No permanent official bungalows for anyone
The Supreme Court order asking six former UP chiefs ministers to vacate their bungalows is a welcome precedenteditorials Updated: Aug 02, 2016 23:04 IST
This will serve as a welcome precedent. The Supreme Court has asked six former chief ministers of UP to vacate the official bungalows they have been occupying after leaving office. This will focus attention on similar cases in other states where former CMs have got themselves homes in tony areas either by executive order or after it was sanctioned by the assembly. This should also be an occasion for the government to look at the issue of former ministers and MPs holding on to bungalows in prime real estate in the Capital long after they have left office.
To its credit, the NDA government has made strenuous efforts to evict former ministers and MPs from their spacious accommodations in Lutyens’ Delhi. As many as 37 were forced to leave over 2014-2015, among them the sons of former PM Chandrashekhar, and RLD leader Ajit Singh. Mercifully, the practice of the relatives of deceased leaders demanding their homes as memorials has now ended after successive governments refused to give in to such requests. In recent times, we have seen the ex-wife of the former CM of Jammu and Kashmir going the legal route to hold on to a bungalow on the grounds that the security of her family would be compromised in a smaller home. While our MPs and ministers are not paid as much as their counterparts in several countries, they get perks and privileges far in excess of anything given in other democracies. In Britain and the US, elected representatives are not entitled to many perks like generous travel grants after they demit office as is the case here.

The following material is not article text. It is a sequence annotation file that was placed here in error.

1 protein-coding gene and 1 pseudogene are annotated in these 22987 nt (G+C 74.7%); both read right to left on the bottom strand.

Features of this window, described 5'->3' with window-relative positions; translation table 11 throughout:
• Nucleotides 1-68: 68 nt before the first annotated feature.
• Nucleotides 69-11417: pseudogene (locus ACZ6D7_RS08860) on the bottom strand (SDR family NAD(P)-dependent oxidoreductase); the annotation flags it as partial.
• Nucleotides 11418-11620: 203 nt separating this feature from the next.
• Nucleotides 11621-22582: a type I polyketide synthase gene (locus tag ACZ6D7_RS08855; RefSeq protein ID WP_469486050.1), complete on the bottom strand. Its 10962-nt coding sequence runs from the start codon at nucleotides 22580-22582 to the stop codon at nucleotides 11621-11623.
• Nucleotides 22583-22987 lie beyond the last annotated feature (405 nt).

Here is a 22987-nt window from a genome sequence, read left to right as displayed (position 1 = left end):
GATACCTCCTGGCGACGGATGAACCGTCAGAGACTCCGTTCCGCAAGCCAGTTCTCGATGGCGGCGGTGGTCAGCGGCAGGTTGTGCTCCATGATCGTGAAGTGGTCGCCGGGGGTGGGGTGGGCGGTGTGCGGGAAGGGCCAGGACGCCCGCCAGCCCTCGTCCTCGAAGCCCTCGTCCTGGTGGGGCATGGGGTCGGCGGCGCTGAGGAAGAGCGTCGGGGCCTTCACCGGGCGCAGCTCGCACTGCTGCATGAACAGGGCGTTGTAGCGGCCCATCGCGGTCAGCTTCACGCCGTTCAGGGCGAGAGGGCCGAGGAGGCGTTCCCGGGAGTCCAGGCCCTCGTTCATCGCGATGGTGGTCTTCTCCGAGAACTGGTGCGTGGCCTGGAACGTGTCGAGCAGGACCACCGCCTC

The court has rightly moved to rectify the anomalies in this culture of privilege in which, once elected, our leaders feel that they must be looked after by the State in their lifetime and, if possible, extend the benefits to their heirs. And it does not stop just at politicians. It also seems to extend to artistes, many of whom were recently found to have exceeded the three-year limit to stay in government accommodations and stayed on for periods ranging from 21 to 36 years in some cases. In principle, artistes should not be entitled to government accommodation. They are private citizens like any of us. Millions of Indians do not have a roof over their heads. The government needs to address this and not allow such entitlements to the already privileged beyond their tenure or exceeding the permissible term. State housing for politicians is an established practice. The least that can be done is to make sure they do not overstay in these places.